Skillet Cod with Brown Butter, Crispy Sage and Shallots
When we think of fall dishes, we aren’t usually thinking about seafood…especially delicate, light flaky fishes like cod. Good old reliable, flaky, fragile, standard white fish cod. Over the years, I have come to love cod more and more. You will never catch me ordering it at restaurants (I usually go for something more exotic if I’m paying a premium to dine out) but when it comes to cooking at home, I think cod is one of the most versatile proteins around. I think of it as the “chicken of fish”… it’s neutrally flavored and makes for a great canvas for other flavors. You can go with a classic baked cod with lemon and olive oil; poached cod in a hearty tomato stew; or you can do something different like this pan-seared brown butter cod with crispy sage and shallots.
I chose cod for this dish because it’s affordable, even when it’s fresh. If you want to take it up a notch, halibut would also go beautifully here. Something I do want to note is that cod is very, very delicate, especially when prepared in a pan. It will only take a few minutes to sear the cod to temperature (140 degrees F,) and when it’s done cooking, it will start to flake apart. To make sure you’re flipping and handling it carefully, I highly recommend using a fish spatula for the pan-sear. I’m linking some below if you want to purchase (they’re great for other proteins, pancakes, even veggies as well and I use mine all the time!) I personally use the OXO brand (the first one that’s linked.) If you don’t have a thin spatula like a fish spat, then feel free to bake the cod and then prepare the sauce separately to make sure the fish doesn’t break and flake excessively before its served.
I also want you to know that I styled these photos by putting the cod back into the skillet with sage and shallots. This isn’t the most beautiful dish, so I had to get creative to showcase the different flavors and textures for a blog photo. I don’t want to be misleading, so I want to let you know now that yours will look a little different, and instead of being topped with sage and shallots in the skillet, it will happen on a plate. Here’s how it works: we cook the cod then remove it from the skillet. Then, we make our brown butter sauce. There are two important steps here because it all happens so fast. First, make sure you give your pan a minute to cool down after searing the cod. If you put the butter in right after the cod is done, it will brown instantly and then burn one second later. To prevent this, turn off the heat entirely and let it sit for a second as you gather your ingredients for the sauce. Second, once the butter is melted, add the shallots and sage. Let them cook with the butter at a lower and slower pace. If you turn your heat up too fast, the shallots and sage will end up burnt, as will your butter. You’d rather take your time with this!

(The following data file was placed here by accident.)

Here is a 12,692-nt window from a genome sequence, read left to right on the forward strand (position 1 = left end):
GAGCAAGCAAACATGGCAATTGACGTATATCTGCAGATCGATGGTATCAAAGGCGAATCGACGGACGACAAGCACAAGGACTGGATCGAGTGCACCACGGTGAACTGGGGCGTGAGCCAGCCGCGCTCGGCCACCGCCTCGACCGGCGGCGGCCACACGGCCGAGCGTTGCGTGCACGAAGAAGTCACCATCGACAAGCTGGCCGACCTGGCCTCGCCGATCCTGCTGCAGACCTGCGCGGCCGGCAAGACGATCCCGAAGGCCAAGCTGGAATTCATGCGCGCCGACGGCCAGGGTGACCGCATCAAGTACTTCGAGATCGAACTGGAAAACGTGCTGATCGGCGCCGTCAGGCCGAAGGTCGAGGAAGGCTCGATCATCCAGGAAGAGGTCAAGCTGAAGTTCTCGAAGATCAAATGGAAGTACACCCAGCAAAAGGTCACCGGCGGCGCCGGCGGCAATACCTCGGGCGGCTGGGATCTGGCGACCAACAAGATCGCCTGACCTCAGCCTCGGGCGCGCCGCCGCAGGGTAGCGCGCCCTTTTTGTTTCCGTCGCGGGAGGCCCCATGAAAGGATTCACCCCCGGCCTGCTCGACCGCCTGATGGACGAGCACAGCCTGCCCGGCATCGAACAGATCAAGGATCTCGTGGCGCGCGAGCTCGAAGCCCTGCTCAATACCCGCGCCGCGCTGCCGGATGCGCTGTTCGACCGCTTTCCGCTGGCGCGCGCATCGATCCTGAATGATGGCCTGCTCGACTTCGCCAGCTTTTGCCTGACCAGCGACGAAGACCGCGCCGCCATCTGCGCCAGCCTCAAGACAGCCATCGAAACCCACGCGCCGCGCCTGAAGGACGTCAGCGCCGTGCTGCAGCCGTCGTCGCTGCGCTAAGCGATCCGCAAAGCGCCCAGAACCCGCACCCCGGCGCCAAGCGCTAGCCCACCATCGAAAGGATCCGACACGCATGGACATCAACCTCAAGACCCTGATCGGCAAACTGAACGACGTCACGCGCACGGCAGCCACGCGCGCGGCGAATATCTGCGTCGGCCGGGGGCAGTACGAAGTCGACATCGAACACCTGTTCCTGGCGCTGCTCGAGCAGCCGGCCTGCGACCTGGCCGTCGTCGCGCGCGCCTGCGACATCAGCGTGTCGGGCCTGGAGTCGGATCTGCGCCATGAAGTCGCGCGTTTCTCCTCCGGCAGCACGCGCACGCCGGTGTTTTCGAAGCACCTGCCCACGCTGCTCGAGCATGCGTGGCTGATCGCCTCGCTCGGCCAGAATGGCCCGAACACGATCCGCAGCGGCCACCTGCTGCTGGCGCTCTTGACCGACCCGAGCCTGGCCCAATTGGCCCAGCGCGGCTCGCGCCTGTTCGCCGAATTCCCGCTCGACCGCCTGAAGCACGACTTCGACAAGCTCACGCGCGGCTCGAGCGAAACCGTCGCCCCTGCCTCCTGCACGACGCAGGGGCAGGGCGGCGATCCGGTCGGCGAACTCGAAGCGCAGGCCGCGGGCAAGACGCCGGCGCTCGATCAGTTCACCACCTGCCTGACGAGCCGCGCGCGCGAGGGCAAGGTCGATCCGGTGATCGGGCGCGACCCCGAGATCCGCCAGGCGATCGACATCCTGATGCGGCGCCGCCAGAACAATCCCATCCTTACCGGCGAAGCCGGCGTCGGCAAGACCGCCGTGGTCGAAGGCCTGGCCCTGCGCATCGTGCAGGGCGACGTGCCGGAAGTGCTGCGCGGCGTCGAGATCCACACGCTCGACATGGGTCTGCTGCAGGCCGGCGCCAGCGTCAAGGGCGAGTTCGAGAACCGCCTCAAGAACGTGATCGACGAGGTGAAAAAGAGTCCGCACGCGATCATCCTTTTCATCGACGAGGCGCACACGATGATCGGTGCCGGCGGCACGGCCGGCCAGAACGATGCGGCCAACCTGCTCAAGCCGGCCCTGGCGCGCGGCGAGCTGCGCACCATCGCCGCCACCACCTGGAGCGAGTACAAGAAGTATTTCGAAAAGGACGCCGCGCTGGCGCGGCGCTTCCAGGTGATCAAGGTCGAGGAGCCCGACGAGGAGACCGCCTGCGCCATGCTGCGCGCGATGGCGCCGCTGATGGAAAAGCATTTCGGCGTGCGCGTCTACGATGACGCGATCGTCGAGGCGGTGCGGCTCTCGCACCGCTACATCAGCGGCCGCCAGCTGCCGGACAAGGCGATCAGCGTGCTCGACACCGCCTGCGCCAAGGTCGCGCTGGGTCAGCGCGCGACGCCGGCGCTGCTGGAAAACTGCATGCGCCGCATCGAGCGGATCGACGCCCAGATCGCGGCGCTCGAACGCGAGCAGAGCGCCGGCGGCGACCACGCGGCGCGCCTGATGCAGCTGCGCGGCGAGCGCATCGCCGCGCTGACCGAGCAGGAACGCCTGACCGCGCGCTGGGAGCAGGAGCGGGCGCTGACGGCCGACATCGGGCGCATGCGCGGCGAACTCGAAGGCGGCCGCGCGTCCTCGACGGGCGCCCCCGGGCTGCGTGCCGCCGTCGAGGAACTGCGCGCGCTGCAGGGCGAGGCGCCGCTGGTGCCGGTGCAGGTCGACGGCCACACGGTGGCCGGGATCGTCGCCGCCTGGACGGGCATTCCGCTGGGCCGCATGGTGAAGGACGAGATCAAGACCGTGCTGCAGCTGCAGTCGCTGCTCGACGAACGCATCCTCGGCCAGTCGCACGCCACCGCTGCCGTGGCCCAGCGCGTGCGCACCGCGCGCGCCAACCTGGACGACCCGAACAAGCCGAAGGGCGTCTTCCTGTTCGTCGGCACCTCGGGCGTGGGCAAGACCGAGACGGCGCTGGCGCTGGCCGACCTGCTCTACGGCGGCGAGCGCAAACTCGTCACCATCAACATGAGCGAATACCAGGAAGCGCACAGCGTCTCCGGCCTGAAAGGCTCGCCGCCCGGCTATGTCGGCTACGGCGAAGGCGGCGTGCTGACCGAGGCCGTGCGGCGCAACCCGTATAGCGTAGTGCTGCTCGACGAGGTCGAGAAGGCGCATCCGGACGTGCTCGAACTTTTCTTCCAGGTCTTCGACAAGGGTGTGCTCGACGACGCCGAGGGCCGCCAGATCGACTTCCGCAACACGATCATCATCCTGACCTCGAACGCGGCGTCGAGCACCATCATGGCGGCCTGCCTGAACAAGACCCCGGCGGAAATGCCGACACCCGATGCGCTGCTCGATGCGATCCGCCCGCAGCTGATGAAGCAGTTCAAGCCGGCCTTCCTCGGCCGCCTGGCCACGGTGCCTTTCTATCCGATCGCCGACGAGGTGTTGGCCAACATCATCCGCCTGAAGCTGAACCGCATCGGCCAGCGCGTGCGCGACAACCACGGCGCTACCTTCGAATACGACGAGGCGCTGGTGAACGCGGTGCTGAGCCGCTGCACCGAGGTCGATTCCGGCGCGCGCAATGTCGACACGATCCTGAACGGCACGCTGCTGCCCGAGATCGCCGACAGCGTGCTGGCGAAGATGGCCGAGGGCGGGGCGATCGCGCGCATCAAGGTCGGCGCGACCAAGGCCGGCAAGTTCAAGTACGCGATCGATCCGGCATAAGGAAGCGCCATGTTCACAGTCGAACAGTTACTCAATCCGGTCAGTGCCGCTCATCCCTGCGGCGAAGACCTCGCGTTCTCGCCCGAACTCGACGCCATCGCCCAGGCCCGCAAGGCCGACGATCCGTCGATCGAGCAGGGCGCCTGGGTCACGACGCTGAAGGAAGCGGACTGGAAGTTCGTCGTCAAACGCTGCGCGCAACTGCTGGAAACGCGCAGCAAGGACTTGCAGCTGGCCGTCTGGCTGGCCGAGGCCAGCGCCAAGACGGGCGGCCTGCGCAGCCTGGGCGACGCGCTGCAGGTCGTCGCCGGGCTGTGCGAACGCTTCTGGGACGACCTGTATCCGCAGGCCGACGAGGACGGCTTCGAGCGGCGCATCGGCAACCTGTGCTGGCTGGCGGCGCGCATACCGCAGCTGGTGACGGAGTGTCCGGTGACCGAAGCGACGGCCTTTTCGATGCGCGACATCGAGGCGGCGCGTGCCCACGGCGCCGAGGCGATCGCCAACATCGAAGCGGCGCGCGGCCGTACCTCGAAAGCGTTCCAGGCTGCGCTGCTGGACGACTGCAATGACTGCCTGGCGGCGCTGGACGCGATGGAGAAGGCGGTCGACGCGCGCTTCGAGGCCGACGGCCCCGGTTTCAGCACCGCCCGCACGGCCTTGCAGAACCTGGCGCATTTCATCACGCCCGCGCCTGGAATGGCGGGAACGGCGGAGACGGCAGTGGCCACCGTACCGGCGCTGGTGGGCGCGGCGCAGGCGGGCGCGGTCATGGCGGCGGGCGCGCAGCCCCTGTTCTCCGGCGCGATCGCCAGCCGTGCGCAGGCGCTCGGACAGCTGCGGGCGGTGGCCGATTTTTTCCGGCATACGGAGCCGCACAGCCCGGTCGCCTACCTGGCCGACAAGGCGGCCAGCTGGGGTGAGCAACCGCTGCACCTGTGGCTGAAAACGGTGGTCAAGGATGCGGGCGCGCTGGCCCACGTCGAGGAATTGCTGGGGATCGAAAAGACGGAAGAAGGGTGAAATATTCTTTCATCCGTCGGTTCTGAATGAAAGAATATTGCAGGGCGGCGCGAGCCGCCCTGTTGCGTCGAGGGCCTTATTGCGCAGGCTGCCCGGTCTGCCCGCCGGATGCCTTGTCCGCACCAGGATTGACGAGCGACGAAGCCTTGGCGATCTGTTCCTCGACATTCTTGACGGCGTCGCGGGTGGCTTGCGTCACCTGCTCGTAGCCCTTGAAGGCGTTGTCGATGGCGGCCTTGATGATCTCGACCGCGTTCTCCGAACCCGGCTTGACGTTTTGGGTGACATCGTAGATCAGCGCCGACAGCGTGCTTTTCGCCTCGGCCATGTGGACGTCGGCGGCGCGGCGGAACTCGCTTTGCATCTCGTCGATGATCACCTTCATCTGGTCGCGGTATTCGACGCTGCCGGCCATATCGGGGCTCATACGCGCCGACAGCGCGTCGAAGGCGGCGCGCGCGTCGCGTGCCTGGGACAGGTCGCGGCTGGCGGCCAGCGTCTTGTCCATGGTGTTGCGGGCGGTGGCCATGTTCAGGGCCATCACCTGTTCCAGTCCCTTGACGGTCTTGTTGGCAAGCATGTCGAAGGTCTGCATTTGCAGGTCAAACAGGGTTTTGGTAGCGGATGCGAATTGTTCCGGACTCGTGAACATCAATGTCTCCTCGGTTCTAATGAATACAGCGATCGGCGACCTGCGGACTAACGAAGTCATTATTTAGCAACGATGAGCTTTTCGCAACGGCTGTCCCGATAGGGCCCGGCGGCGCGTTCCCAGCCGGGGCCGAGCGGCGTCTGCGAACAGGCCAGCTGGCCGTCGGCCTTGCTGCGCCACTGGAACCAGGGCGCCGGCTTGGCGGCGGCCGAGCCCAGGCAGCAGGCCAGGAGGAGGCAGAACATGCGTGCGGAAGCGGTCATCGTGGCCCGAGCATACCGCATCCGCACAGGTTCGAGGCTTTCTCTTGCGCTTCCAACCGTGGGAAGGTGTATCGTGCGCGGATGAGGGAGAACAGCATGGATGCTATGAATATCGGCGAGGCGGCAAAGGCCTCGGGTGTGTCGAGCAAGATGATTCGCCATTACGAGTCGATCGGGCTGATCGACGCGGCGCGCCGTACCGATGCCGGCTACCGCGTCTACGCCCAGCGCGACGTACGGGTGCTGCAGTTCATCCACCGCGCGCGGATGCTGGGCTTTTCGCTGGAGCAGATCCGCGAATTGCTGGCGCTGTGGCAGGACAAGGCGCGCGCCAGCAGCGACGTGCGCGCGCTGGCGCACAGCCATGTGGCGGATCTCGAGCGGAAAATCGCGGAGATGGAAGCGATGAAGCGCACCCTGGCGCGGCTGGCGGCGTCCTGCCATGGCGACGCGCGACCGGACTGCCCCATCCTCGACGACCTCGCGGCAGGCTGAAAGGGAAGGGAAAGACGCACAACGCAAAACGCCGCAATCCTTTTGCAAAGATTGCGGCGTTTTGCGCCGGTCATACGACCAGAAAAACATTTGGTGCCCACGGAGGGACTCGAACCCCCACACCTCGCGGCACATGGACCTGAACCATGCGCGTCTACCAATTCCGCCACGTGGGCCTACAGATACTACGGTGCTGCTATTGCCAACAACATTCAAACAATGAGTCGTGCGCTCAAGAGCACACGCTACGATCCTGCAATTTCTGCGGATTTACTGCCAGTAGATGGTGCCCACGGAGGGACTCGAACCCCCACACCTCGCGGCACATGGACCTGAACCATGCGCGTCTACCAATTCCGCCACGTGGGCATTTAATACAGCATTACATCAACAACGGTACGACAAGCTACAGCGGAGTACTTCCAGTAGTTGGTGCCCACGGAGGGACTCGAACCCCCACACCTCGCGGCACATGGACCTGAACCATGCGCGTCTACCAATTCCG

Side dish pairings:
My personal favorite side to serve with this fish is a classic arugula salad with a simple balsamic vinaigrette. The balsamic brings a rich depth of flavor to the spicy arugula, which feels crisp and clean. The comforting, toasty, yet light and delicate fish goes beautifully with this or any simple side salad. It also would go nicely with simple roasted Brussels sprouts (just tossed in olive oil, salt and pepper) or green beans.
|2lb fresh cod, skin off, cut into even-sized fillets|
|Salt, to taste|
|Pepper, to taste|
|Avocado oil, for pan (can use vegetable or olive oil as well)|
|4tbsp unsalted butter|
|1 large shallot (or 2 small shallots), thinly sliced|
|1/3cup fresh sage leaves|
Pat the fish dry with a paper towel on both sides. Season the fish with salt and pepper, then set aside.
Heat a large stainless steel skillet over medium high heat. After a few minutes, splash a little bit of water onto the pan. If the water steams and bubbles, your pan is not hot enough. If the water dances on top of the pan in a bubble that won’t burst, your pan is hot enough to move forward!
Season the skillet with enough oil to comfortably coat the surface (about 1 tbsp or so.) It should thin out and shimmer right away, and may be slightly smoky.
Place the dried off fish into the skillet and let it cook for about 2 minutes, until slightly golden on the bottom facing the heat. If you don't have enough space for all of your fish, work in batches. They only take a few minutes to sear. Gently flip each fillet and cook until the fish measures at least 140 degrees F internally. If you don’t have a meat thermometer, you’ll know the cod is done when it becomes delicate and may even flake when it’s touched. If it flakes, it will still taste fabulous and you can still plate it nicely, so don’t worry!
Turn the stove off. Then, remove the cod from the skillet and place the fillets onto a plate (be careful, they will be fragile!). Cover the plate with tin foil so they stay warm.
Return back to your skillet and let it cool for 1-2 minutes
Then, adjust the heat to medium low and add the butter to the pan along with a small pinch of salt (about 1/8 tsp.)
The butter should slowly melt, maintaining its foggy light yellow color. Once the butter is fully melted, add the shallots and sage to the pan.